Having been off-line for some time I missed all of this thread, and I
suppose it is far too long already, but here is my take.
Videoblogging is a medium, like paper. You can use the paper to write
your personal journal, or you can write constitutions for countries on
it. You can write with only the intended audience of yourself, or you
can write on it and put it in a bottle and place it on the ocean.
I like paper to be available to everyone. Someone will use it to draw
nasty pictures of headless torsos, others will write songs where they
hail Goebbels, others will write poems, or stories about imaginary
worlds, or letters to their loved ones. Like paper, videoblogging
should be available to all. Like paper, I don't think you should need
to pass a test of being entertaining, interesting or engaging to use
Reality check - there are all kinds of realities. My reality here in
Northern Norway is very different from your reality in Texas, USA.
Three guys make video for three different reasons. They have different
expectations, different intended audiences, and I must say I disagree
with the notion that "If you publish it online you Want as many people
to view it as possible". I didn't get in on the Wired story because I
didn't reply to the friendly journalist, and I feel happy about that.
But then just a few days ago a Norwegian site gave a link to my site
along with their review of vlogmap.org, and on came some of those lame
14-year olds and one went "This site is stupid; where are your
videos?". I didn't intend for dltq.blogs.com (and now dltq.org) to be
Too easily accessible. Yes, that is elitist thinking, and I am
improving from this condition of thinking. (But it does lead to less
vlog entries from me)
I guess I belong to both group 1) and 2) according to Kontras'
distinction. I am both experimenting with the medium and also I am
involved in trying to spread the word. I want my personal soapbox with
content for my 'ten friends', and I also want to give some general
statements meant for a wider audience.
Leslie brought up an important question, but as several people have
pointed out: Our material doesn't need to be seen as attempts of
making TV. Who is to say that our content is to be entertaining? Is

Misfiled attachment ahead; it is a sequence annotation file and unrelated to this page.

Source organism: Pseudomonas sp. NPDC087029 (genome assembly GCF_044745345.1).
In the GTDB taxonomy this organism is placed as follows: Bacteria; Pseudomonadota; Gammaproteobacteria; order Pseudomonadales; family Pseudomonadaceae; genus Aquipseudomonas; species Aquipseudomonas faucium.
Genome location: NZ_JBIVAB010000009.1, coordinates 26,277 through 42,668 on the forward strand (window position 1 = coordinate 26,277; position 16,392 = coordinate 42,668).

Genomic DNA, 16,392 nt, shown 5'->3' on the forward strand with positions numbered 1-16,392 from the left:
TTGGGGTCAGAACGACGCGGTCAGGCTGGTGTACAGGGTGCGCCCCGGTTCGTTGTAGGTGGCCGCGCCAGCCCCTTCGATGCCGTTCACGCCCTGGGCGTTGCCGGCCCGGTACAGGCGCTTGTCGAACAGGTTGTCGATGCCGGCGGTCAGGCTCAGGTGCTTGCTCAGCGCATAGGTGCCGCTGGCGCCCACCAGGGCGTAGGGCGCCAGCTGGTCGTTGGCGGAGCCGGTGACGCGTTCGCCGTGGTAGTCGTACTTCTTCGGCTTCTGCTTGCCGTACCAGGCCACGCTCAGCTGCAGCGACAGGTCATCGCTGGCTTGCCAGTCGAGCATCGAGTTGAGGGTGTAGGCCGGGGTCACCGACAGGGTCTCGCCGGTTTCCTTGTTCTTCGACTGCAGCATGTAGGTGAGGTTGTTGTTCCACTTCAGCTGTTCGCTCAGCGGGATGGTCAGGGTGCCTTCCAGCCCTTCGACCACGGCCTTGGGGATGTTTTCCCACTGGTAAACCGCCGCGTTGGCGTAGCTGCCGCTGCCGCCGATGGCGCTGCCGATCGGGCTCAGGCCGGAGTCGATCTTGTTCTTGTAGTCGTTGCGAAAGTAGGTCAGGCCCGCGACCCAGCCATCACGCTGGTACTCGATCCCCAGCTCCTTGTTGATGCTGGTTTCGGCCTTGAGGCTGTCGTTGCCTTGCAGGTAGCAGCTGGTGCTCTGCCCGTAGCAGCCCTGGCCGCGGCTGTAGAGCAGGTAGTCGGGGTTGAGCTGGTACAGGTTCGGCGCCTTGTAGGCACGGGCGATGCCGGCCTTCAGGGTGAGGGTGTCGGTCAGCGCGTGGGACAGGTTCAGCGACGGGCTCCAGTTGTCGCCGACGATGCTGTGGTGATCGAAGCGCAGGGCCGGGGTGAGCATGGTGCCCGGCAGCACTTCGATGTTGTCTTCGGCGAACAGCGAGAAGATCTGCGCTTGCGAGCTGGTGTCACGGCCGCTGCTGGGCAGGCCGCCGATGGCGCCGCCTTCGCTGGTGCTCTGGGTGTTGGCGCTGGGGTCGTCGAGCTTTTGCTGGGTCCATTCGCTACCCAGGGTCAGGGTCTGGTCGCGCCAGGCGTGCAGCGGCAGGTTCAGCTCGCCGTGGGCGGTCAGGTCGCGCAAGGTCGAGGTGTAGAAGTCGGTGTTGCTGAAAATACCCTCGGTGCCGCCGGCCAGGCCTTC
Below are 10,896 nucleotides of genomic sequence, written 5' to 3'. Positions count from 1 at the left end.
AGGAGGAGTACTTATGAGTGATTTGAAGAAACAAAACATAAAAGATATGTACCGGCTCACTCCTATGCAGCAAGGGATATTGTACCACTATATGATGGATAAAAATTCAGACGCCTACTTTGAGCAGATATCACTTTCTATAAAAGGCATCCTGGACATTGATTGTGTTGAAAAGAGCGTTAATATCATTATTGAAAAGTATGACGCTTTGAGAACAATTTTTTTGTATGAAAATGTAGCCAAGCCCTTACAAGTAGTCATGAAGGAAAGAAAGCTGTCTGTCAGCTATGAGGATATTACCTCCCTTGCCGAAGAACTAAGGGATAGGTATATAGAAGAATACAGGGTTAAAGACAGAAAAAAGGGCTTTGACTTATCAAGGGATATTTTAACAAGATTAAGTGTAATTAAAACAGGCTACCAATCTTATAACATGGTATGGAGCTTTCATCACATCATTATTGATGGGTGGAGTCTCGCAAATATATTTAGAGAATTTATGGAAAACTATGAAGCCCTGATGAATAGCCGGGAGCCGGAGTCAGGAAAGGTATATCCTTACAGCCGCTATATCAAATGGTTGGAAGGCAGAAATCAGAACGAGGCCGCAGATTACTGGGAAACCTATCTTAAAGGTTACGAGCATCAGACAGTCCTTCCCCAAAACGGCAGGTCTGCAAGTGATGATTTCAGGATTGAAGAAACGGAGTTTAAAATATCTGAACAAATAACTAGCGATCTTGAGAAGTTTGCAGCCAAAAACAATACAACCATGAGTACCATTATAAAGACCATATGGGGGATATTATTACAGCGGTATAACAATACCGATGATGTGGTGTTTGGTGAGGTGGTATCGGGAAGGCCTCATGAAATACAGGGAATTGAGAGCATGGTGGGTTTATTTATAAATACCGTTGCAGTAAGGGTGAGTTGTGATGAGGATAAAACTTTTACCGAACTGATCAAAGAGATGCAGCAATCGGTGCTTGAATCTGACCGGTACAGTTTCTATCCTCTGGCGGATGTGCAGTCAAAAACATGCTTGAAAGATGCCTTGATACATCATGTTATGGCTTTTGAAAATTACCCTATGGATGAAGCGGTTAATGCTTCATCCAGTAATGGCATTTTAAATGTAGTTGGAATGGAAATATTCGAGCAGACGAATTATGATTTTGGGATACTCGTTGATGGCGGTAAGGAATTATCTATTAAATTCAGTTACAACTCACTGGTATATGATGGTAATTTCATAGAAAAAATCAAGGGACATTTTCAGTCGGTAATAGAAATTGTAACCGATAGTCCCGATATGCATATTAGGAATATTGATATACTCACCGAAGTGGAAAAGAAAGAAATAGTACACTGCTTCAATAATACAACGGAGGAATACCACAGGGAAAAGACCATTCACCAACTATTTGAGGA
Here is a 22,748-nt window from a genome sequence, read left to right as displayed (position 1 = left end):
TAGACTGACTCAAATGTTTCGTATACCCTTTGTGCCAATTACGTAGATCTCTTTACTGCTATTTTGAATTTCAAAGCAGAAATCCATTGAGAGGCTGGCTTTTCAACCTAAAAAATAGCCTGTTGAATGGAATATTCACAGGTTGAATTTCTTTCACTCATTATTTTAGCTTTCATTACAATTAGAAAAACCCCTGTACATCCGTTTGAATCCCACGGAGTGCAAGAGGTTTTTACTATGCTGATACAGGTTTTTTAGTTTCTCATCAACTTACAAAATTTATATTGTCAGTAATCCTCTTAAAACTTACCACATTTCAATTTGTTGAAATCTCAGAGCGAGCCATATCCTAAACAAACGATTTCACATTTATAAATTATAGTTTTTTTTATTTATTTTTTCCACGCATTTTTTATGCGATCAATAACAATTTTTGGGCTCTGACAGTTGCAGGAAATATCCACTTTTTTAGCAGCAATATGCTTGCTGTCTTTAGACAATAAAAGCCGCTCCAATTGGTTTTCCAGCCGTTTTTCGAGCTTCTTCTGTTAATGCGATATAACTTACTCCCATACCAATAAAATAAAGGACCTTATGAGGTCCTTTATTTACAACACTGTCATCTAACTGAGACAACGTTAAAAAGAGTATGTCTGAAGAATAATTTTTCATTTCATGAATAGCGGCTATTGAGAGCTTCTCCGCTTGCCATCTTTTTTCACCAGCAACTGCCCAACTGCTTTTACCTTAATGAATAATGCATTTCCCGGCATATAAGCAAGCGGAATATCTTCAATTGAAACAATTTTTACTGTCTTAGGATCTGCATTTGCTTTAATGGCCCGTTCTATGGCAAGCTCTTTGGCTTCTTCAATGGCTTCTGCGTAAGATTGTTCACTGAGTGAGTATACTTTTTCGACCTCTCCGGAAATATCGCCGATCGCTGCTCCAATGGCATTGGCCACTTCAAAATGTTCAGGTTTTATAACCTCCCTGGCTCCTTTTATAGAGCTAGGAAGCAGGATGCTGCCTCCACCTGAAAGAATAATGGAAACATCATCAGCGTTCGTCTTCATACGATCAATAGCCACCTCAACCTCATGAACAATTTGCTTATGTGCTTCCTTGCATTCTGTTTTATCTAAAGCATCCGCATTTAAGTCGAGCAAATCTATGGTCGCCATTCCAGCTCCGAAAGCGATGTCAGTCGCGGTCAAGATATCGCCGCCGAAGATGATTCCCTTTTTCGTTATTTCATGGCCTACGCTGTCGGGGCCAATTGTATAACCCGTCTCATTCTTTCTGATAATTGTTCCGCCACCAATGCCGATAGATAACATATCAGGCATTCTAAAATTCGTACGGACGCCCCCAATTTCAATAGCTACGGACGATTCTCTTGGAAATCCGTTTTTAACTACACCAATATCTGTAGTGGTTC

entertainment the highest we can get?
The flame war on this mailing list is unfortunate, and did leave a few
loose feathers, but personally I liked it. I hope people get past the
negativity and acknowledge that we do things for a lot of different
reasons. It was unfortunate that Adam saw this videoblogging list as a
group he doesn't want to like, but as he wrote here
sure managed to alienate himself. For those of you who feel bad about
him leaving as a result of this flame-war; he was planning that all
along, and he wanted to ruffle a few feathers first. Congratulations.
Let a thousand vlogospheres bloom. We don't need to be on one mailing
list all of us. Let's explore the opportunities, and see what we can
do with this fancy new paper of ours.
- goes and makes a paper airplane now and throws it over the Atlantic.
Dang, it falls short.
On 7/15/05, Steve Watkins <steve@...> wrote:
> He is on a journey. This group at one stage appeared to be a possible
> important road on this journey, but at some stage it became clear that
> some of the videoblogging ethos was totally counter to his personal
> journey. Its understandable that a professional entertainer seeking a
> suitable place in the world is going to see things differently to the
> grassroot massroots potential that many videobloggers get excited about.
> Some people can handle being in a group when their feelings are in the
> minority, some cant. E L Woody springs to mind as another person used
> to a career/pro divide, us and them, the watcher and the gifted
> creator, who didnt give or receive the best vibes here. Is this a